Documentary delves into life of music pioneer Clive Davis

Documentary delves into life of music pioneer Clive Davis

NEW YORK — Clive Davis celebrated his legacy with the debut of a documentary about his life, along with performances from artists he helped become icons, during the opening night of the 2017 Tribeca Film Festival.

Davis, 85, said it was a dream come true to launch “Clive Davis: The Soundtrack of Our Lives” at Radio City Music Hall since he grew up in Brooklyn and didn’t visit Manhattan until he was 13.

The music mogul was all smiles at the multi-hour event Wednesday night, as performers like Aretha Franklin, Carly Simon, Barry Manilow and Earth, Wind & Fire took the stage to pay tribute to Davis.

“All of them fresh from not performing at the inauguration,” Robert De Niro, who co-founded the festival, said before the film began, earning laughs and handclaps from the audience.

Jennifer Hudson left the stage to walk into the aisles to dance with the crowd as she sang Whitney Houston’s “I Wanna Dance With Somebody.”

“Where is Clive at?” she yelled. Davis earned a loud cheer from the audience when he started dancing.

When Franklin — who closed the show — sang “Natural Woman,” she pointed to Davis and sang the lyrics, “He makes me feel.” She also called her longtime collaborator a “chieftain” and “humanitarian.”

Others shared the sentiment on-screen. “The Soundtrack of Our Lives,” directed by Chris Perkel, gave a peek into Davis’ personal and professional life. He lost his parents while he was an undergraduate at New York University, and later attended Harvard Law School. After working as a lawyer for Columbia Records, he was promoted to president in 1967, despite not desiring a career in music.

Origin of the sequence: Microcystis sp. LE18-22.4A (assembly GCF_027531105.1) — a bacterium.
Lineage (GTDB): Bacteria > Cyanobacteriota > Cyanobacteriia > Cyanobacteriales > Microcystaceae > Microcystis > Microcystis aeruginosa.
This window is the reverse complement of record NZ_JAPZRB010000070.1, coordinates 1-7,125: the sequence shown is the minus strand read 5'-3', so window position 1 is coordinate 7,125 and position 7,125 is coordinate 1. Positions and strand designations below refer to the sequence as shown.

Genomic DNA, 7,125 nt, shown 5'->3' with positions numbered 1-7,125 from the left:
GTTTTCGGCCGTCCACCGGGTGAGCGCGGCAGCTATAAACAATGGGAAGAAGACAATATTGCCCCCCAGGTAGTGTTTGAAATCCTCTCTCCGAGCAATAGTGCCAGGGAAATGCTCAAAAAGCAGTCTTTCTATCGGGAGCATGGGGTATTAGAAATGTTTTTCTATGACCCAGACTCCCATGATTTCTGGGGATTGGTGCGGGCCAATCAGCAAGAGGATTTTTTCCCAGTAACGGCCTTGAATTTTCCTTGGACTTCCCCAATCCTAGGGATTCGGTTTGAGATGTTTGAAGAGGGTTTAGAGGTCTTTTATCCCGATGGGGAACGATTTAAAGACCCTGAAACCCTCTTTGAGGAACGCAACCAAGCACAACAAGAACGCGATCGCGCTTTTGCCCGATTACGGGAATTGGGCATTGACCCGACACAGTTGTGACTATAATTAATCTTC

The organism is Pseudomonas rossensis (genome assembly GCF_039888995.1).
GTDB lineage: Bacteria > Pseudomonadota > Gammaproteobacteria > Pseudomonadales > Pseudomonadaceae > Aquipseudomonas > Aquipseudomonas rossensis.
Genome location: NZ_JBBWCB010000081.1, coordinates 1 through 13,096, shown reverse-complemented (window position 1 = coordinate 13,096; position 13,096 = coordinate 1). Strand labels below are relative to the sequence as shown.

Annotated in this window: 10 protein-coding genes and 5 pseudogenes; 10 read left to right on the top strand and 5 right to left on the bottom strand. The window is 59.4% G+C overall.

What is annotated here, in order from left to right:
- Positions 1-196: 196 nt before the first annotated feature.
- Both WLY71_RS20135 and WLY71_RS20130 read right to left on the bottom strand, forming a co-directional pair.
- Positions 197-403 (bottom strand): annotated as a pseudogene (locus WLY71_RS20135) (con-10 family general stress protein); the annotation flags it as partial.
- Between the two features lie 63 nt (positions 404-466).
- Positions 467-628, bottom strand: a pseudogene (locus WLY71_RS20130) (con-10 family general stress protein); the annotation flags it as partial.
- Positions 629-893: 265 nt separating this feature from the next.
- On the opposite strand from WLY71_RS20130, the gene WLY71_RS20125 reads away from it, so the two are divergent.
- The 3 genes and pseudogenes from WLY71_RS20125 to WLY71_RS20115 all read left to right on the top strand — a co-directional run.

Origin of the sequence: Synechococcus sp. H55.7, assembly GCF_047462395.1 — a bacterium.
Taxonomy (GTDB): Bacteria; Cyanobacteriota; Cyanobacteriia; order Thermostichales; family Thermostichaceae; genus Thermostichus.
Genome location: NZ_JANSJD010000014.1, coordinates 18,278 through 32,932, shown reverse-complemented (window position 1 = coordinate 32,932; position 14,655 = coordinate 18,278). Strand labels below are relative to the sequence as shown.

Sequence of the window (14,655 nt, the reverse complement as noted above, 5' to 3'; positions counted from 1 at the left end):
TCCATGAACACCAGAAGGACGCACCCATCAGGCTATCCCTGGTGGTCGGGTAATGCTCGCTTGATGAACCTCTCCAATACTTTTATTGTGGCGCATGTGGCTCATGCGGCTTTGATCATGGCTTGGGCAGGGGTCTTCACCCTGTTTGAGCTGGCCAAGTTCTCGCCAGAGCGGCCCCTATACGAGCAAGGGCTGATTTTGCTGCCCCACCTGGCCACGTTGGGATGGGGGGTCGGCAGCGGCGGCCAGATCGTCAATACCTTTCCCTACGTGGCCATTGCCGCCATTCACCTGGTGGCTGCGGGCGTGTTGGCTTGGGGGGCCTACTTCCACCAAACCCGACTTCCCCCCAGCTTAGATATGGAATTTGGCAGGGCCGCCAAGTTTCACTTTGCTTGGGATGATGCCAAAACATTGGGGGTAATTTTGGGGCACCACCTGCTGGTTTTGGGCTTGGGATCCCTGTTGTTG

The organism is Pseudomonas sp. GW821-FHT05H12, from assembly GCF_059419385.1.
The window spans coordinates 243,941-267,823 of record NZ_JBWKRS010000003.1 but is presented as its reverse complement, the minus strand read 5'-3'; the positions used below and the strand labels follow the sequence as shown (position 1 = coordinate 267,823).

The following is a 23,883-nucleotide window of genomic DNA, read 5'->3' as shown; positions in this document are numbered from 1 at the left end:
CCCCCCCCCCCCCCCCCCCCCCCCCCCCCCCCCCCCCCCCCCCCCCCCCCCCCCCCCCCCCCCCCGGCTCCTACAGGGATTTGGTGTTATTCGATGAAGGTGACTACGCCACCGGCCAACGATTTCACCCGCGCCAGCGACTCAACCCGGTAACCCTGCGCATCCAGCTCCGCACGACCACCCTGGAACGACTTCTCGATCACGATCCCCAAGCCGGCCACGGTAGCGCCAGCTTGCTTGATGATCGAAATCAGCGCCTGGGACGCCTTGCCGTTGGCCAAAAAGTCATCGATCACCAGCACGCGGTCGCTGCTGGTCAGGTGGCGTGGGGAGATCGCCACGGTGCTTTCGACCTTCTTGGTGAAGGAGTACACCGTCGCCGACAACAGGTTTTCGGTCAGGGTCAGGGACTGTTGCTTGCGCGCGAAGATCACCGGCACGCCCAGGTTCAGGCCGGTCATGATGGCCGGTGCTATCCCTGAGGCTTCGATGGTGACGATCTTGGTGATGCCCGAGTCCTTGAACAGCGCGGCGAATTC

“I had no inkling that music would be my passion of life,” he said in an interview with The Associated Press on Tuesday from his office at the new Sony building in Manhattan. “I had no money after my parents died, so I went through school on scholarships. And I was going to be a lawyer.”

He said watching the documentary was somewhat hard, especially scenes with Houston, who died in 2012.

“It was very emotional to see artists that I worked with 20, 30, 40 years ago have the same vivid memories of how we interrelated and what we worked on and issues that arose,” he said. “It certainly gives a very compelling picture of the relationship that I had with Whitney Houston and of course that’s filled with emotional impact, and it really showed sides of Whitney that no one has ever seen before.”

Davis went on to become the world’s most popular music executive, discovering talents such as Houston, Alicia Keys and Manilow and creating second acts for legends like Franklin and Santana. He even had a large role in shaping the careers of Bruce Springsteen, Janis Joplin and Billy Joel.

“What a movie,” Manilow yelled before he sang some of his popular hits.

Other performers included Kenny G and Dionne Warwick, who earned a standing ovation after she hit a high note. Whoopi Goldberg worked as the emcee in between the performances.

“No matter who you voted for, fight for the arts in school please,” she told the audience. “This is in our hands now.”

Davis founded Arista Records in 1975 and J Records in 2000. His documentary will be available on Apple Music.

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Mesfin Fekadu, The Associated Press

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